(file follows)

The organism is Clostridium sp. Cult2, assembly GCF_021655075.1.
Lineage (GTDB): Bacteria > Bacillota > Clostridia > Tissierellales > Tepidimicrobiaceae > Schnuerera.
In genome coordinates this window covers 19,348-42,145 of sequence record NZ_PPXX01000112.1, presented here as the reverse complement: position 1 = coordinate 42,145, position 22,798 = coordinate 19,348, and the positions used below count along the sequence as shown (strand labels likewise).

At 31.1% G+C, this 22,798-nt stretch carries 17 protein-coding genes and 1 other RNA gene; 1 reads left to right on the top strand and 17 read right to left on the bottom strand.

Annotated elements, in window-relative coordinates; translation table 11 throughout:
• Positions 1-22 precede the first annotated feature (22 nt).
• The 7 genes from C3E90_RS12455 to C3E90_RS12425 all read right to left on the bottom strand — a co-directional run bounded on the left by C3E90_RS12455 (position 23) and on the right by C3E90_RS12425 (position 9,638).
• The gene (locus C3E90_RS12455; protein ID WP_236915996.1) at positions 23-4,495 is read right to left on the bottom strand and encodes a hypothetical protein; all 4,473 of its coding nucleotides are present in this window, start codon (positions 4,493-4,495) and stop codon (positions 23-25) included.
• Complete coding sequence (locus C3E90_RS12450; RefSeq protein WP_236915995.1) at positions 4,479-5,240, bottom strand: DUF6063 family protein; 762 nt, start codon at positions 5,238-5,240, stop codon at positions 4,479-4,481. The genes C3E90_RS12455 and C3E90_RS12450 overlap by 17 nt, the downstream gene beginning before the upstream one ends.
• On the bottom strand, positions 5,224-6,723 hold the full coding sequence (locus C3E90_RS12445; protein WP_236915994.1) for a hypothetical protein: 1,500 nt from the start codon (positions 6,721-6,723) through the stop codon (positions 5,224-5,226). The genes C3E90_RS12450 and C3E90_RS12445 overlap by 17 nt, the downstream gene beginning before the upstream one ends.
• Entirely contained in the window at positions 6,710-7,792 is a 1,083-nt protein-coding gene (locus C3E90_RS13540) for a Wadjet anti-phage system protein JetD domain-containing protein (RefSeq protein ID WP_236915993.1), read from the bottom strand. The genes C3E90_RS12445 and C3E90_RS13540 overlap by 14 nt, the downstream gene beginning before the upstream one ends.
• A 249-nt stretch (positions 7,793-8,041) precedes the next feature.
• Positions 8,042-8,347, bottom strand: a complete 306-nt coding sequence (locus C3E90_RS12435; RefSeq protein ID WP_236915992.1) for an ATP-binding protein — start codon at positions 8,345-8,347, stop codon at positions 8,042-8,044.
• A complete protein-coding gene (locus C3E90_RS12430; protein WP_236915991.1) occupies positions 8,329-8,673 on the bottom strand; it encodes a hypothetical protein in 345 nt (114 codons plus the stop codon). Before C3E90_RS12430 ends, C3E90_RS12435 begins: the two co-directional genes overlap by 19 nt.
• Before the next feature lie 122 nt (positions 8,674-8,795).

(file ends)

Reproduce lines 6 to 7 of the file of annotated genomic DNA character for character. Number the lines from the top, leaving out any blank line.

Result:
• Positions 1-22 precede the first annotated feature (22 nt).
• The 7 genes from C3E90_RS12455 to C3E90_RS12425 all read right to left on the bottom strand — a co-directional run bounded on the left by C3E90_RS12455 (position 23) and on the right by C3E90_RS12425 (position 9,638).